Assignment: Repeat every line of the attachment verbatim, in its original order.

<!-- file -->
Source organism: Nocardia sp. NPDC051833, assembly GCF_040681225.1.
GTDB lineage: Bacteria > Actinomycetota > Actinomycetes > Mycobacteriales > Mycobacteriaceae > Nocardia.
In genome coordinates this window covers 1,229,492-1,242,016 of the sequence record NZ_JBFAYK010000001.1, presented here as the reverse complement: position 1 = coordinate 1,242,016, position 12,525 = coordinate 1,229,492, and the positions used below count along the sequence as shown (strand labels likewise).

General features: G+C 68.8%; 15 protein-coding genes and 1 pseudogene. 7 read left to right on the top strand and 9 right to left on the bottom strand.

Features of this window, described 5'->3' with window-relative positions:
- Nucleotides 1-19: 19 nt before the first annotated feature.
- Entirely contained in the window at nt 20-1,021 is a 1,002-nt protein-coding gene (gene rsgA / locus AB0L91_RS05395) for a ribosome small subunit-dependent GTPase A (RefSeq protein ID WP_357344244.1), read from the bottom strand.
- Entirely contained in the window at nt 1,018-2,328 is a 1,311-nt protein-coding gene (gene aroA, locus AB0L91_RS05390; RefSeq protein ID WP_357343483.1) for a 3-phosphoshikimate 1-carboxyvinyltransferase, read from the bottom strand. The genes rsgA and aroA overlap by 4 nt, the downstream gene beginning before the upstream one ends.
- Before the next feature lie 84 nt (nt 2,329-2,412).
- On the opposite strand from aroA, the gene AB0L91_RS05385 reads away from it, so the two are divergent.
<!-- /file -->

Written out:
Source organism: Nocardia sp. NPDC051833, assembly GCF_040681225.1.
GTDB lineage: Bacteria > Actinomycetota > Actinomycetes > Mycobacteriales > Mycobacteriaceae > Nocardia.
In genome coordinates this window covers 1,229,492-1,242,016 of the sequence record NZ_JBFAYK010000001.1, presented here as the reverse complement: position 1 = coordinate 1,242,016, position 12,525 = coordinate 1,229,492, and the positions used below count along the sequence as shown (strand labels likewise).

General features: G+C 68.8%; 15 protein-coding genes and 1 pseudogene. 7 read left to right on the top strand and 9 right to left on the bottom strand.

Features of this window, described 5'->3' with window-relative positions:
- Nucleotides 1-19: 19 nt before the first annotated feature.
- Entirely contained in the window at nt 20-1,021 is a 1,002-nt protein-coding gene (gene rsgA / locus AB0L91_RS05395) for a ribosome small subunit-dependent GTPase A (RefSeq protein ID WP_357344244.1), read from the bottom strand.
- Entirely contained in the window at nt 1,018-2,328 is a 1,311-nt protein-coding gene (gene aroA, locus AB0L91_RS05390; RefSeq protein ID WP_357343483.1) for a 3-phosphoshikimate 1-carboxyvinyltransferase, read from the bottom strand. The genes rsgA and aroA overlap by 4 nt, the downstream gene beginning before the upstream one ends.
- Before the next feature lie 84 nt (nt 2,329-2,412).
- On the opposite strand from aroA, the gene AB0L91_RS05385 reads away from it, so the two are divergent.